The NFL has yet to decide what to do with the Pro Bowl. On Tuesday, Commissioner Roger Goodell said a decision is coming soon.
“We had a full discussion about that,” Goodell said regarding the two-day ownership meetings in Atlanta. “I would like to have another discussion with [NFLPA executive director DeMaurice Smith] and the players to give them the feedback we got today on what aspects of the game we should address. But I hope to be making a decision pretty quickly after that conversation with De.”
Goodell said that the game will be played in Honolulu or New Orleans — if it’s played at all.
“We did have a lengthy discussion about the Pro Bowl, not specifically about a site,” Goodell said. “The discussion was about the quality of the Pro Bowl, including the commitments we have with our network partners; where we could play the game and about all of our discussions with the Players Association, how to make the game better. We’ve had numerous discussions over several months about what we can do to make the game more competitive. I’ve said it repeatedly, particularly since the last game that we have to improve the quality of that game. If we can’t improve it and can’t make it more competitive, then we shouldn’t play.”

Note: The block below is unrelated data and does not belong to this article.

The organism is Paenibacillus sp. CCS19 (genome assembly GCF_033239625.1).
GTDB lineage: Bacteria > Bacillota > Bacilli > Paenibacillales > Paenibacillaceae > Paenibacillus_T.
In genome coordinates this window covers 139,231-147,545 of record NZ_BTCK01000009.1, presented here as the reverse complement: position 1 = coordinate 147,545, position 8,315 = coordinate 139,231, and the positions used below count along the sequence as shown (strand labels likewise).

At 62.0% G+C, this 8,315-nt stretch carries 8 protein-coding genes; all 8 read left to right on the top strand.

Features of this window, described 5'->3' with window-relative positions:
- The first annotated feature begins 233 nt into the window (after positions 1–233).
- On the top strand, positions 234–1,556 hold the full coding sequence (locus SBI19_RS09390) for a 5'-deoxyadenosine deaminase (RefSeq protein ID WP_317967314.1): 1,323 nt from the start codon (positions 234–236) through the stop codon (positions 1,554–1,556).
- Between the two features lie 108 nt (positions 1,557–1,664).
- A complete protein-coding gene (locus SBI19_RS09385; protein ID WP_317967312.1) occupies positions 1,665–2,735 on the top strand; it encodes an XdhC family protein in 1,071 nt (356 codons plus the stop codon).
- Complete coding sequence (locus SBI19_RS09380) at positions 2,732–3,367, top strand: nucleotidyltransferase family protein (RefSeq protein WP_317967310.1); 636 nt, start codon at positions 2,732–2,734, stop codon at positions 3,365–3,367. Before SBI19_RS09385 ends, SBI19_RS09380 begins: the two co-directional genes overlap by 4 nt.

He’s right, and here’s hoping that playing the Pro Bowl in Hawaii isn’t dangled as some sort of a carrot aimed at getting the NFLPA to agree to the leg-pad proposal or something else the NFL wants to finagle from the union. The Pro Bowl has become a low-quality game, and for good reason. Players don’t want to be injured as they embark on the offseason, and so they have no incentive to play hard. Unless the NFL is going to dramatically increase the checks that go to the players from the winning team, it’ll continue to be flag football in full pads.
Even then, some extra pocket change may not be enough to get the players to play a game that doesn’t count as if it were one that does.